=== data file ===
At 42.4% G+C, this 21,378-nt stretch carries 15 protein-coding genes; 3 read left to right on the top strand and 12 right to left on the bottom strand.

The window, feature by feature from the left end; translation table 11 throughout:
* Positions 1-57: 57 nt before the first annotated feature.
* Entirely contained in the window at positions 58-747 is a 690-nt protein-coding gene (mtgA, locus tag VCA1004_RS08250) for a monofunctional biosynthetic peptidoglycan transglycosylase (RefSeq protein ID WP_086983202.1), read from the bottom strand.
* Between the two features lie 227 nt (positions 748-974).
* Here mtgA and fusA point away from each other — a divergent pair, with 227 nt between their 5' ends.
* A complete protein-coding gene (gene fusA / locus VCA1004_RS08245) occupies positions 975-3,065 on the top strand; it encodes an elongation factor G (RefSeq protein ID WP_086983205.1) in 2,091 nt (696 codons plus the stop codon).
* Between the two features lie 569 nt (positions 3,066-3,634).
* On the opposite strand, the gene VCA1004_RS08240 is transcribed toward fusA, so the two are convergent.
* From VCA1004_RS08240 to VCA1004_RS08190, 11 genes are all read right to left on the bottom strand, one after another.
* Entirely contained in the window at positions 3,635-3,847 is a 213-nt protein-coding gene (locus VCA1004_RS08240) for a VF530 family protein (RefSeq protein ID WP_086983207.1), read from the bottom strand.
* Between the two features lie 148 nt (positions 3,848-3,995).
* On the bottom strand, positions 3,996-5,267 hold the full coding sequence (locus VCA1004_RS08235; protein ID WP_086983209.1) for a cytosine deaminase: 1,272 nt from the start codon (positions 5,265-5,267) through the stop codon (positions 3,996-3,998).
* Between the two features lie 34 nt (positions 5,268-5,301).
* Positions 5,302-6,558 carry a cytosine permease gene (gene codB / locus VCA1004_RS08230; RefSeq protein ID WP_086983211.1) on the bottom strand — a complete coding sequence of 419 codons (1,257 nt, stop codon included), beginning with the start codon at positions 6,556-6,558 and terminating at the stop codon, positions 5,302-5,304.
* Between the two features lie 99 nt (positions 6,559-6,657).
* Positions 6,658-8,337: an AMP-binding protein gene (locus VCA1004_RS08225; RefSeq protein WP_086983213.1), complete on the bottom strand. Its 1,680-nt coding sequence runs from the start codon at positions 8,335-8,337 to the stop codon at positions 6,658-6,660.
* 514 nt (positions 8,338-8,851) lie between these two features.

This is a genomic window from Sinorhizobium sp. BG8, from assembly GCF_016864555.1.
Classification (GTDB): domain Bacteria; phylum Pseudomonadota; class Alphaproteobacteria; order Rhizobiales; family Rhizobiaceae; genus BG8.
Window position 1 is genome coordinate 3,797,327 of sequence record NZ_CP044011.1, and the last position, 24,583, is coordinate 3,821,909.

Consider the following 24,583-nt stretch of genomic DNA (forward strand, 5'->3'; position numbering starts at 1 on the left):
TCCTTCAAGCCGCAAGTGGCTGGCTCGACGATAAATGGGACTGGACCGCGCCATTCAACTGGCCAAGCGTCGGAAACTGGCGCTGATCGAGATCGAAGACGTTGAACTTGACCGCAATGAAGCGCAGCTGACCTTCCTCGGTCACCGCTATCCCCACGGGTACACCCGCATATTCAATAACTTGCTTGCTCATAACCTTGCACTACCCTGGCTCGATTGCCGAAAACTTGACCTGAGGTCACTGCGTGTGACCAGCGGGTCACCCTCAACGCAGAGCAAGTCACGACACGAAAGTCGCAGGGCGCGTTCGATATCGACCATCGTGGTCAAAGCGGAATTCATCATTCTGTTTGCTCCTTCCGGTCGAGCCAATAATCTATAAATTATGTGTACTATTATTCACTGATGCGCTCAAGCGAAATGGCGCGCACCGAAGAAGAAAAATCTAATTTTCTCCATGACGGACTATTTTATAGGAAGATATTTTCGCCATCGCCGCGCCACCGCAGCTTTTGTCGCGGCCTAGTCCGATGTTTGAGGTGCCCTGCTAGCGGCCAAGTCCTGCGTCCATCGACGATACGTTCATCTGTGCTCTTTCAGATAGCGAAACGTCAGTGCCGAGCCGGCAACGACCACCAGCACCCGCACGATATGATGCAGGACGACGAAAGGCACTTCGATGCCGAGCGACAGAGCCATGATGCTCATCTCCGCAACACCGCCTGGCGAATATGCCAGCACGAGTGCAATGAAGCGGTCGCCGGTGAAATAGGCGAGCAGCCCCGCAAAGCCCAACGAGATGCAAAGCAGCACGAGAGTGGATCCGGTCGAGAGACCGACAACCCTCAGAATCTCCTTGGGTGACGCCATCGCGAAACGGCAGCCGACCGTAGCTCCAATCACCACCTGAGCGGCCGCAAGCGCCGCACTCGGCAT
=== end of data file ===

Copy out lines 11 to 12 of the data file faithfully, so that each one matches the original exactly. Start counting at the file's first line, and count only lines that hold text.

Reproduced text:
* Entirely contained in the window at positions 3,635-3,847 is a 213-nt protein-coding gene (locus VCA1004_RS08240) for a VF530 family protein (RefSeq protein ID WP_086983207.1), read from the bottom strand.
* Between the two features lie 148 nt (positions 3,848-3,995).